Jeff Speck’s Step-by-Step Guide to Making Better Urban Places

Kaid-BenfieldIf you are involved in the world of city and neighborhood design, you probably know (or at least have heard of) the work of urban thinker, writer, lecturer, and city planner Jeff Speck. He has authored or coauthored a number of books in the field, my personal favorite being The Smart Growth Manual (2010, coauthored with Andres Duany and Mike Lydon), a basic introduction to the principles of strengthening, building, and designing nonsprawling communities.

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Get to Know the Awkwardly-Named “Terminated Vista”

Enjoying a serendipitous downtown walk this week, I was reminded of just how important this concept is. Seemed like a good opportunity to dust off this oldie-but-goodie.

I’ll admit it: I wish there was a more user-friendly way to say “terminated vista.”

Perhaps I’m more sensitive to it because, as regular readers here know, I’m not an urban designer. I just work with them. That means I’m more inclined to scratch my head like any other layperson when I hear wonky expressions that sound far too highfalutin for an everyday community.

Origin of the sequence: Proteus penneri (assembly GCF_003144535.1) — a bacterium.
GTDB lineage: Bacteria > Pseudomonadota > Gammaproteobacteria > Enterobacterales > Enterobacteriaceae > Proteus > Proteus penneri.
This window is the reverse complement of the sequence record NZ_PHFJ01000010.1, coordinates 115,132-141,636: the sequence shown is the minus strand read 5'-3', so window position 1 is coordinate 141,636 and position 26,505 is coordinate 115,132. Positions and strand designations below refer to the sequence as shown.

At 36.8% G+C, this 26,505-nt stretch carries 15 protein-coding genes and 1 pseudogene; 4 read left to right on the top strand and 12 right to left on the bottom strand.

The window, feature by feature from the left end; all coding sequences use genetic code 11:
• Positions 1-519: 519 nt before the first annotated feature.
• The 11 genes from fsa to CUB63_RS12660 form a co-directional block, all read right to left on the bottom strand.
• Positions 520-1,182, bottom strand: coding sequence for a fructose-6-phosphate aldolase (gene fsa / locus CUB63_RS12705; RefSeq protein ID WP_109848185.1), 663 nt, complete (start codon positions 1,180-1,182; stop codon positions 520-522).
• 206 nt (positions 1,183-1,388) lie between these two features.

That’s too bad, because the terminated vista plays a pivotal role in good community design.

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Get to Know the Awkwardly-Named “Terminated Vista”

I’ll admit it: I wish there was a more user-friendly way to say “terminated vista.”

Perhaps I’m more sensitive to it because, as regular readers here know, I’m not an urban designer. I just work with them. That means I’m more inclined to scratch my head like any other layperson when I hear wonky expressions that sound far too highfalutin for an everyday community.

That’s too bad, because the terminated vista plays a pivotal role in good community design.

Continue Reading

Get to Know the Awkwardly-Named “Terminated Vista”

Having worked in communities big and small across the continent, we’ve had ample opportunity to test ideas and find approaches that work best. Urban design details. Outreach tactics. Implementation tricks. Many of these lessons are transferable, which is why we’ve created “Back of the Envelope,” a weekly feature where we jot ‘em down for your consideration.

I’ll admit it: I wish there was a more user-friendly way to say “terminated vista.”

Perhaps I’m more sensitive to it because, as regular readers here know, I’m not an urban designer. I just work with them. That means I’m more inclined to scratch my head like any other layperson when I hear wonky expressions that sound far too highfalutin for an everyday community.

That’s too bad, because the terminated vista plays a pivotal role in good community design.

Continue Reading